Bali tourism 'worrying' experts after woman's nude temple romp

A tourist who crashed a sacred Balinese performance while naked represents a concerning trend.

Experts on Indonesian culture have expressed concern about the impact of foreign tourists on the country's culture after a traveller's nude antics in Bali caused an uproar last week.

Viral video showed 28-year-old German woman Darja Tuschinski disrupting a performance while completely naked at a sacred temple in Ubud. Balinese officials have since confirmed she is receiving treatment at a local mental institution.

Ms Tuschinski's nude escapade comes on the back of news that Aussies heading to Bali will soon be handed a list of 'Dos and Don'ts' when entering the popular tourist destination, with local officials saying they're sick and tired of unruly and anti-social tourists.

Nude German tourist at Bali temple
A German tourist shocked locals by disrobing at a sacred Balinese site last week. Source: Viral Press/Australscope

'Extremely disrespectful'

Dr Justin Wejak, a tutor in Indonesian Studies at the University of Melbourne's Asia Institute, says the nude incident was extremely disrespectful and showed a lack of appreciation for the sanctity of a sacred place. "In Balinese Hinduism, as in other indigenous beliefs, almost all places are sacred, and sacredness is power," Dr Wejak explained to Yahoo News Australia.

Dr Wejak explained the importance of "inside and outside" and "sacred and profane" in Balinese traditional architecture and culture. "It is thus important to maintain the separation of the spaces in order to show respect to the power each space represents: 'inside' represents sacred power, and 'outside' represents profane power," Dr Wejak explained.

'Increasingly worrying'

"The spaces can also be personified: the foreign tourist, an outsider, who entered the sacred space naked, crossed over the boundary of the binary, and understandably the locals found the act highly offensive. Offending tourists may say sorry and promise not to repeat their offensive behaviour, but for the local Balinese, this is an opportunity for deep reflection on the importance of protecting their own sacred places and traditions.

"The phenomenon of desacralisation of Bali is increasingly worrying, which means that the core indigenous belief in sacredness is gradually eroded. Whose fault is this? Outsiders aren't the only ones to be blamed; the local Balinese may also be partly accountable for the profanation of the sacred. Selling sacredness for the sake of tourism in Bali, as it seems, is a big loss of traditions."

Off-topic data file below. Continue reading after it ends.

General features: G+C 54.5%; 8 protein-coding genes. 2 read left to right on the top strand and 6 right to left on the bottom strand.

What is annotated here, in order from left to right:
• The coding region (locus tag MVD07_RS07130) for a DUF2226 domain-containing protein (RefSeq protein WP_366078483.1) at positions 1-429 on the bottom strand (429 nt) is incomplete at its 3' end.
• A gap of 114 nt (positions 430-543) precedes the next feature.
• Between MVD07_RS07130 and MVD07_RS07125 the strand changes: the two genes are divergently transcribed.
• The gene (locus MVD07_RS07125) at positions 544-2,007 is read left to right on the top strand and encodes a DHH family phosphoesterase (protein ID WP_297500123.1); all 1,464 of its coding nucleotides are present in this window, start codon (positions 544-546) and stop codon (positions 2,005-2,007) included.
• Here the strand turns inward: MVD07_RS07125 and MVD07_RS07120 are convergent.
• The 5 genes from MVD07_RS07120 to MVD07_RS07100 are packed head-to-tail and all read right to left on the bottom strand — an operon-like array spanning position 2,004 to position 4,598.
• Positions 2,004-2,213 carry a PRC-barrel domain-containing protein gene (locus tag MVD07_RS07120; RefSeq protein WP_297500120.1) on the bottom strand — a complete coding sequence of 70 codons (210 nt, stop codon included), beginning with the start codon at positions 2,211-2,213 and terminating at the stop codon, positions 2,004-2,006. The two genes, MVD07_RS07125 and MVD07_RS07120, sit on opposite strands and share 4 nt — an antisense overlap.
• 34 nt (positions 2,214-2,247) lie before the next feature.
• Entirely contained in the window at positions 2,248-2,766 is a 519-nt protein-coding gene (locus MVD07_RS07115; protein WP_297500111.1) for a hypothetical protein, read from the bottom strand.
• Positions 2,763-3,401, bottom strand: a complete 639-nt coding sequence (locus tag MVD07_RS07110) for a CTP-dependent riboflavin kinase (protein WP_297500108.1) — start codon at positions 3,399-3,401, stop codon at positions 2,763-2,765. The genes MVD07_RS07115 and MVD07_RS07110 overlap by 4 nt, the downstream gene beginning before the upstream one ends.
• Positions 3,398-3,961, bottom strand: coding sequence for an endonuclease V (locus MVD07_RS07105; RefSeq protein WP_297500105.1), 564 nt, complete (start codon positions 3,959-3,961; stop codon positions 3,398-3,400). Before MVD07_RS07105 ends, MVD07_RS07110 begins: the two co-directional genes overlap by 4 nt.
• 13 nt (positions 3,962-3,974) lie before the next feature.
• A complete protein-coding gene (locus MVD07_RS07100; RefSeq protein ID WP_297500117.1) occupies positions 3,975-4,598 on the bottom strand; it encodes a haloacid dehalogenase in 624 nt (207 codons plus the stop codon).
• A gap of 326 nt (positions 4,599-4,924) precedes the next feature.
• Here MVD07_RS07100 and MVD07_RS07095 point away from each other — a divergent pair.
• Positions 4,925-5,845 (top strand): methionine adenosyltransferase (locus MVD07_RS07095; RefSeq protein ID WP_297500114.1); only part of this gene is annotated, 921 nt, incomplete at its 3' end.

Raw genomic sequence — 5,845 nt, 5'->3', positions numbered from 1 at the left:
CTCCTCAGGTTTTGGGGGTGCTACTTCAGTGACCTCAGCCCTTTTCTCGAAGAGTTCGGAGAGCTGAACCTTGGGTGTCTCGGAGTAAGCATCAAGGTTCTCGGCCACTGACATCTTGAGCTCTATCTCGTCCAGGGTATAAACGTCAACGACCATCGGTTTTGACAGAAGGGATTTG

Bali temple and visitors
"Tourism and religion, including commoditised forms of religion, are an integral part of Balinese daily life, identity, and economy," says Professor Edwin Jurriens. Source: Getty

Bali reconsidering cost of tourism

Speaking to Yahoo, Associate Professor Edwin Jurriens, senior lecturer in Indonesian Studies at the University of Melbourne's Asia Institute, said there appears to be a misconception among some foreigners that Bali is some kind of hedonistic paradise, with no limits on acceptable social or moral behaviour.

"Income from foreigners is important, but at what cost?" Professor Jurriens questioned. "There have been issues with massive land sales to foreign project developers and individuals, tourists overstaying their visa or starting up their own businesses, criminal activity or clear culturally offensive behaviour by visitors, and the influx of people due to global geopolitics such as the war in eastern Europe."

"In an effort to bounce back from the economic impact of the COVID-19 pandemic, Bali again is trying to bring tourism back to the island. But the relative isolation during the pandemic may also have prompted new reflection on the challenges around social, cultural and religious identity."

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